The first American Thanksgiving celebration was held in the fall of 1621, after the Plymouth settlers had gathered in their first harvest. The feast, which lasted for several days, was a celebration of God’s goodness and provision for the little colony. Many Indians joined the feast, including King Massasoit and ninety of his men. Throughout the early years of America, days of celebration and thanksgiving were held whenever God’s hand was seen in a special way. Such celebrations were held after droughts ended, battles were won, and crops were gathered in.
Thanksgiving did not become a national holiday in America until 1863. In October of that year, President Abraham Lincoln said:
The year that is drawing towards its close, has been filled with the blessings of fruitful fields and healthful skies. To these bounties, which are so constantly enjoyed that we are prone to forget the source from which they come, others have been added, which are of so extraordinary a nature, that they cannot fail to penetrate and soften even the heart which is habitually insensible to the ever watchful providence of Almighty God. . . . No human counsel hath devised nor hath any mortal hand worked out these great things. They are the gracious gifts of the Most High God, who, while dealing with us in anger for our sins, hath nevertheless remembered mercy. It has seemed to me fit and proper that they should be solemnly, reverently and gratefully acknowledged as with one heart and one voice by the whole American People. I do therefore invite my fellow citizens in every part of the United States, and also those who are at sea and those who are sojourning in foreign lands, to set apart and observe the last Thursday of November next, as a day of Thanksgiving and Praise to our beneficent Father who dwelleth in the Heavens.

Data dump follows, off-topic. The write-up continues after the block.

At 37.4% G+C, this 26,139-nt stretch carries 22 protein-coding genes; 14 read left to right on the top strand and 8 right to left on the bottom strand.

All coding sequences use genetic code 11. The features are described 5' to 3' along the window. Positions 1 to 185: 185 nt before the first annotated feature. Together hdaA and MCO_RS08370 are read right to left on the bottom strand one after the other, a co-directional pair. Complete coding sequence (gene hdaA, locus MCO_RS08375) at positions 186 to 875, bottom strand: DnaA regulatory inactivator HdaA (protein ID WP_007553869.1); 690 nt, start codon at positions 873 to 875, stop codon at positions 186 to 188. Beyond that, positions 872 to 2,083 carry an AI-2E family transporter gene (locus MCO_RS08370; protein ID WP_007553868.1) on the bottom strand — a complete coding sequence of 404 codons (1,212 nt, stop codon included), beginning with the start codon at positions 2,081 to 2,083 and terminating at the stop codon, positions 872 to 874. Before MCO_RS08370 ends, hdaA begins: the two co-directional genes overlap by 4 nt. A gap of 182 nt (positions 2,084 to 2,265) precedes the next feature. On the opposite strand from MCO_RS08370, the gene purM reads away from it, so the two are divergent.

Thus, this proclamation began a tradition that carries on today.
Scripture instructs, “O give thanks unto the Lord; call upon his name: make known his deeds among the people” (Psalm 105:1). Believers have much for which to be thankful. Our greatest gratitude ought to be for our salvation, purchased on Calvary by the blood of Jesus. Other blessings for which to give thanks include Christian fellowship, daily provision, and the faithfulness of God from day to day.
Take some time this Thanksgiving season to think about what you are thankful for. Praise the Lord for His goodness and share about His faithfulness with those around you.